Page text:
Northern Lights to Be Visible in U.S. States as Far South as Kansas
This week, U.S. States as far south as Kansas will have the opportunity to catch sight of the brilliant aurora borealis — known as the “Northern Lights” — when a solar storm dips far south enough to be seen in cities like Seattle and Boise.
The vibrant, multi-colored light show, created when solar wind collides with Earth’s atmosphere, is part of a solar cycle that started in 2019 and is expected to climax next year, reported The Associated Press.
According to the University of Fairbanks’ Geophysical Institute, Thursday’s aurora display could be seen in parts of states including Washington, Idaho, Montana, Wyoming, Nebraska, North and South Dakota, Michigan, Wisconsin, Minnesota, Kansas, Ohio, Pennsylvania, New York, Massachusetts, Maryland, Vermont, New Hampshire and Maine.
Any reading of the Kp or planetary index above a five — the scale ranges from zero to nine — qualifies as a geomagnetic storm. The Geophysical Institute has predicted Thursday’s display to register as a six.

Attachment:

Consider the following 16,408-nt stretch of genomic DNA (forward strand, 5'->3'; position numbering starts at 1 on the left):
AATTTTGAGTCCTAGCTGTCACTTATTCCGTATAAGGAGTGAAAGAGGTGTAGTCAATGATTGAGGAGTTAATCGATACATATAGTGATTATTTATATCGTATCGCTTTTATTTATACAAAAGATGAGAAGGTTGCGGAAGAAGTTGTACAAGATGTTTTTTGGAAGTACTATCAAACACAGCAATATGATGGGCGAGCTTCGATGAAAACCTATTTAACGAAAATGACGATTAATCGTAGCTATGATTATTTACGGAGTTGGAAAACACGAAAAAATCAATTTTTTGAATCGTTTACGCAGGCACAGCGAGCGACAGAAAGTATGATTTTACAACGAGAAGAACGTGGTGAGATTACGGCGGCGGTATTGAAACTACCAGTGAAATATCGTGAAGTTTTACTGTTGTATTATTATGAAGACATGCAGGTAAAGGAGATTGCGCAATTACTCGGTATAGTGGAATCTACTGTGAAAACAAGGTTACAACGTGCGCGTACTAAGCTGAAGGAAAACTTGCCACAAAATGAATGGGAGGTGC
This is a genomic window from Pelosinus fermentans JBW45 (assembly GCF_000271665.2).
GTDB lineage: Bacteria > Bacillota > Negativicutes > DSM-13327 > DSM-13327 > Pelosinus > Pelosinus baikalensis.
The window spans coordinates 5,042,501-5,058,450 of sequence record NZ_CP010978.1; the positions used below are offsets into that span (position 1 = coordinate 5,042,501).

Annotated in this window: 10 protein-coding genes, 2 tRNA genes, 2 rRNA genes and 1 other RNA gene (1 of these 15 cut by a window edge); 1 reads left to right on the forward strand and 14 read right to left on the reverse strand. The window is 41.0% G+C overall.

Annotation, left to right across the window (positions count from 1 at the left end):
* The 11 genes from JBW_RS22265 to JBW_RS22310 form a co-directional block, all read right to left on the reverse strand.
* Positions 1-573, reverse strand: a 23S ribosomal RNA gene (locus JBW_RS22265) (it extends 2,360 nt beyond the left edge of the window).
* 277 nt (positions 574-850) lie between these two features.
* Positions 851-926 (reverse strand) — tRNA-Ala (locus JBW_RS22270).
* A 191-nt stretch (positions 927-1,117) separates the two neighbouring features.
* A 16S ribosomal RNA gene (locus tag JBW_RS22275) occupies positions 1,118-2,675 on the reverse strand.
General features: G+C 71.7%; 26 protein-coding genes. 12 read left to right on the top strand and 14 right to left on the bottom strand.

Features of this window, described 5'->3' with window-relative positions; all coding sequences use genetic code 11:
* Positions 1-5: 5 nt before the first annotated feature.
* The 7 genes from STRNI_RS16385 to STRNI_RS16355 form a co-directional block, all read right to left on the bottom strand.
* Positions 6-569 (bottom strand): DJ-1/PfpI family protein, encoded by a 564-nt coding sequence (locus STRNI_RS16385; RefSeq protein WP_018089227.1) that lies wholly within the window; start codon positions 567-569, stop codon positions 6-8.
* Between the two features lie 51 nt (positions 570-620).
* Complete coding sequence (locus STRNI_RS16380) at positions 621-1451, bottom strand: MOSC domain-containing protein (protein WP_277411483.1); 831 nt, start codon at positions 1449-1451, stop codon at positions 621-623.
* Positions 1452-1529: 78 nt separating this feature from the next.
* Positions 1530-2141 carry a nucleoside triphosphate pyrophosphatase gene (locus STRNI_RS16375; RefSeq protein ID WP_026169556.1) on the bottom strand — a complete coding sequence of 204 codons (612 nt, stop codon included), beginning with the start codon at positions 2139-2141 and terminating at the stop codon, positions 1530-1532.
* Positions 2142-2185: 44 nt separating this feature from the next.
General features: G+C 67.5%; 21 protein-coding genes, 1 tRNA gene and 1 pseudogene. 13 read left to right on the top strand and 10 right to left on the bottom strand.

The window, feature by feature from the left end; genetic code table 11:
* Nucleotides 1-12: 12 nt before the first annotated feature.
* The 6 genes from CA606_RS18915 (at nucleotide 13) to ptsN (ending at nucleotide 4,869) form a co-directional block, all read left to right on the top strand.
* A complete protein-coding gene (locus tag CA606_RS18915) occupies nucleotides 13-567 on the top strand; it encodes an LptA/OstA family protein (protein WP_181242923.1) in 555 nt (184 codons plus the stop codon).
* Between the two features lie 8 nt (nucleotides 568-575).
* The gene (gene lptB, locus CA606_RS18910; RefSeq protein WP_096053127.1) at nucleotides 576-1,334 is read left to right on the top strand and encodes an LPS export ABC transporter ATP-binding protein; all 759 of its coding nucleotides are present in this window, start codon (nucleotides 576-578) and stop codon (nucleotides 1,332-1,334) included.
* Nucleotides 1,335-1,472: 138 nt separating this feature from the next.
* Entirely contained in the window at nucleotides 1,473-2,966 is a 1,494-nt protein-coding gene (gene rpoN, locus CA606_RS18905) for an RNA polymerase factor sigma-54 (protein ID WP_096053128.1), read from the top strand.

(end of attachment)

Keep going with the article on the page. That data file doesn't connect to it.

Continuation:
The term “aurora borealis” comes from the Latin “aurora,” which means “dawn” and “borealis,” which means “north,” Earth.com reported.
According to the National Oceanic and Atmospheric Administration’s Space Weather Prediction Center, ideal viewing times for this week’s Northern Lights display are from 10 p.m. to 2 a.m. local time.
“The aurora does not need to be directly overhead but can be observed from as much as a 1000 km away when the aurora is bright and if conditions are right,” according to the Space Weather Prediction Center. “It is the only way for most people to actually experience space weather.”
In late April of this year, a major geomagnetic storm brought spectacular lights displays as far south as Arizona, Iowa and North Dakota.
The turbulent activity of the sun can sometimes be strong enough to tug at our planet’s magnetic field, but then it recoils, creating what are called Alfvén waves about 80,000 miles up, reported NPR. When electrons get attached to a wave, they rush down toward Earth at speeds of up to 45 million miles per hour.
“Think about surfing,” said Jim Schroeder, an assistant professor of physics at Wheaton College, as NPR reported. “In order to surf, you need to paddle up to the right speed for an ocean wave to pick you up and accelerate you, and we found that electrons were surfing.”
You will not need binoculars to see this week’s auroras, but a spot with less light pollution at a higher elevation is best. Though they are called the Northern Lights, these dazzling lights are visible from all directions.